“This was investment banking – the sexier side of banking. I did it for 23 years. 23 years, Alison!” she shouts. “But I was working a 10-hour day. Add on a couple of hours to that with commuting. But I just didn’t love it. And it’s so important to be passionate in life. When you’re not it
starts to drag you down.”
It was husband Colin, or CJ, who suggested Maxine needed to have a think about changing course.
“It became very draining, hard work. I was coming home in tears,” she remembers. “And he said to me you know, something’s got to change. It’s amazing to have the support of your partner like that.”
So she took the plunge and gave up the sexy banking career.
Surely some of her high-earning colleagues must have thought she was off her head? She was in banking during the boom years, when people could earn huge salaries and even bigger bonuses.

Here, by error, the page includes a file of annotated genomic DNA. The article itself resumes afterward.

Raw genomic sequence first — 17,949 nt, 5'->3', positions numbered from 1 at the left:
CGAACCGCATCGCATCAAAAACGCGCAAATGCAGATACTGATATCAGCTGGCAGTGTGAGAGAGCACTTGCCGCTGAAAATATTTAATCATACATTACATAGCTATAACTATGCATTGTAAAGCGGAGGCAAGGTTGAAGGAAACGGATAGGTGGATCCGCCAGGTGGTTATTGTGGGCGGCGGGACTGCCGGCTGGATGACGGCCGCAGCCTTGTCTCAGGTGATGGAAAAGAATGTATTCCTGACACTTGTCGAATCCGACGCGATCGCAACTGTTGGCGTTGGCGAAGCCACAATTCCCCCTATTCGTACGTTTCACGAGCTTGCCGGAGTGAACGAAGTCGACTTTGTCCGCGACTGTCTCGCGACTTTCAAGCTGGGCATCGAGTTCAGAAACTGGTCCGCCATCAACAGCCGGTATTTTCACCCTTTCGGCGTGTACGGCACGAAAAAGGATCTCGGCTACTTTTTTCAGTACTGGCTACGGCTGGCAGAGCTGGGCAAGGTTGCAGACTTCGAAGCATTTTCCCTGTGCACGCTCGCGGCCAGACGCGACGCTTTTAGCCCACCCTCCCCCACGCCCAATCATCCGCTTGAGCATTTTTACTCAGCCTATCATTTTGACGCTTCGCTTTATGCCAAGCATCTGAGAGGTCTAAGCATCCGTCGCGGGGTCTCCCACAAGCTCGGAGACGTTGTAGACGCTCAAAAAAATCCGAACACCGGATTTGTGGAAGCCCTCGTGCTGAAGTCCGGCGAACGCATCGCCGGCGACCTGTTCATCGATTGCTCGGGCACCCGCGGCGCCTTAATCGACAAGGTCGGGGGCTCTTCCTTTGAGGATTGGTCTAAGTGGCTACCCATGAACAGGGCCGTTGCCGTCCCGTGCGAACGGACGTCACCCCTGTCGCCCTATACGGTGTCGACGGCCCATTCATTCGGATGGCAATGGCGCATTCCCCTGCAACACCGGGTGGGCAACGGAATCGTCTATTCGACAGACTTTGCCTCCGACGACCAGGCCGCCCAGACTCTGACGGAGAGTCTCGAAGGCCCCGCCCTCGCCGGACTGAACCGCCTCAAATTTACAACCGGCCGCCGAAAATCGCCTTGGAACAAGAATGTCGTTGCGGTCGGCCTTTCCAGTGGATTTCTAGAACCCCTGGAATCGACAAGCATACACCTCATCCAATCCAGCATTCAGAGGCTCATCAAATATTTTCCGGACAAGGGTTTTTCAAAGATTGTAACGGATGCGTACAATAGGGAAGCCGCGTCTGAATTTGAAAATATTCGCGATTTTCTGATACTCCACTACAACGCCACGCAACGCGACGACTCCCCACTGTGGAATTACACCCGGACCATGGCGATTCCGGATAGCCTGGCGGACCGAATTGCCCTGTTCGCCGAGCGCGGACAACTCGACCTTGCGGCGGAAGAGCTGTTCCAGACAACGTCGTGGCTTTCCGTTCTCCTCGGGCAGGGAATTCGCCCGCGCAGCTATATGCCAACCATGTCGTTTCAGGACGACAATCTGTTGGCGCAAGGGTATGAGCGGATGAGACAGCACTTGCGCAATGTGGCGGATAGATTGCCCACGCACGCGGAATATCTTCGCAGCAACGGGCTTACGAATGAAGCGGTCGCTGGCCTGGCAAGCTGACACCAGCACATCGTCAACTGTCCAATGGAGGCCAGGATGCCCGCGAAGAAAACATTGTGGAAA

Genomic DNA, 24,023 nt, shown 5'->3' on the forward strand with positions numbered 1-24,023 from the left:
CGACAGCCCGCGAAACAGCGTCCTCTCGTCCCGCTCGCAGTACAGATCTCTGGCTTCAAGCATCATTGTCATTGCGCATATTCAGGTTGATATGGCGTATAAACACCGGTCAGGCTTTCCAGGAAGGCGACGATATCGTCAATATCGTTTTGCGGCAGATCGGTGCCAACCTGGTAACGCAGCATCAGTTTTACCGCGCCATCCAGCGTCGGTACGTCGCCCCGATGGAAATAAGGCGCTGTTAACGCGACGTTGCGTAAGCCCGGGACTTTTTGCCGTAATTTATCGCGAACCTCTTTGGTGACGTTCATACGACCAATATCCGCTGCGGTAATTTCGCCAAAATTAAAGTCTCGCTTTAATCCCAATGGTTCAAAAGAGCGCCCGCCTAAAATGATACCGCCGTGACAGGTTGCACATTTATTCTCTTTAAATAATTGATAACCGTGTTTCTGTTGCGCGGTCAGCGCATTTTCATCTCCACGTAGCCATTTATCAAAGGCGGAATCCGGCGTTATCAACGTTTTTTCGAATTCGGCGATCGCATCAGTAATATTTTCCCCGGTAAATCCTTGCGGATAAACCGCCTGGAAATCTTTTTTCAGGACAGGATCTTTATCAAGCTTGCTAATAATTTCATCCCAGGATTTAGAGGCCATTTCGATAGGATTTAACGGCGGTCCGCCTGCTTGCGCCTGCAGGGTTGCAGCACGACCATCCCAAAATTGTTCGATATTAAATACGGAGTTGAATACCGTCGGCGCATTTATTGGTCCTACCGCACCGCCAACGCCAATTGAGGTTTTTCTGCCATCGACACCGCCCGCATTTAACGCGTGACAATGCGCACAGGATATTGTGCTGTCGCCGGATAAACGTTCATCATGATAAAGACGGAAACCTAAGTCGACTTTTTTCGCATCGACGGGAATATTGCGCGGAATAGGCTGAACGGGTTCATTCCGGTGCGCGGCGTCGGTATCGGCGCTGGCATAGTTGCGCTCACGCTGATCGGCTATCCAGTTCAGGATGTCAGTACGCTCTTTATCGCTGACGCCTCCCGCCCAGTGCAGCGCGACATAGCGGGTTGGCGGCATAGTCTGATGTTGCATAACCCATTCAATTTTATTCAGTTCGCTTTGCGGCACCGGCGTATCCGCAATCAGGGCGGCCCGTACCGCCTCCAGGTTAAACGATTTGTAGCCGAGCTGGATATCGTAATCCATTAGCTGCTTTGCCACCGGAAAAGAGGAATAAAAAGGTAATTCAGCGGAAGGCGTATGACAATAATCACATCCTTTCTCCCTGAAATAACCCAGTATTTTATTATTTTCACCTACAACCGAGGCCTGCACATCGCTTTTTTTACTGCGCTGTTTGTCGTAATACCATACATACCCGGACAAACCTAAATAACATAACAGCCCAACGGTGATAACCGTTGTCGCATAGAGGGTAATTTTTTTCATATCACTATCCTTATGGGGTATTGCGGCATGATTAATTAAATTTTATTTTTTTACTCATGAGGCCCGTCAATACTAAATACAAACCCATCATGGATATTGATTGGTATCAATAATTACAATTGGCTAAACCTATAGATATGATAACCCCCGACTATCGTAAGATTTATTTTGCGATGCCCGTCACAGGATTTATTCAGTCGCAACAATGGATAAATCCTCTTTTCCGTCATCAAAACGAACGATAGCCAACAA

“Yes. I was called Mad Max!” she hoots. “But I wasn’t cut out for a desk job. I’d discovered my dance classes and thought, yes! This is where it’s at! I am so glad I packed in banking.”
Of course, it’s safe to say Lorraine could have joined one of the many trendy gyms in London.
You know, the ones that are so exclusive they don’t tell you how much they cost to join on their websites – if you have to ask you can’t afford it.
Some are £6,000 a year. And that’s after you’ve paid £2,000 for the pleasure of joining. Maxine’s classes are a fiver a time.
Didn’t you fancy something a bit more glam, glitzy and celeb-packed, Lorraine?
Lorraine and Maxine both hoot with laughter.
“No – I’m not interested in super-trendy gyms. No, no, no! It’s not a fashion parade,” Lorraine says with conviction. “I wanted something near my flat, something easy to get to and fun. And luckily for me, it was Max’s class that I found.”
Over the years, Lorraine’s weight has fluctuated. She’s tried this diet and that.
Since joining Maxine’s classes, she’s gone from a size 14 to a 10. We all know, though, it’s not so much losing the weight as keeping it off that’s the really big challenge.
In her 50s, has she finally cracked it?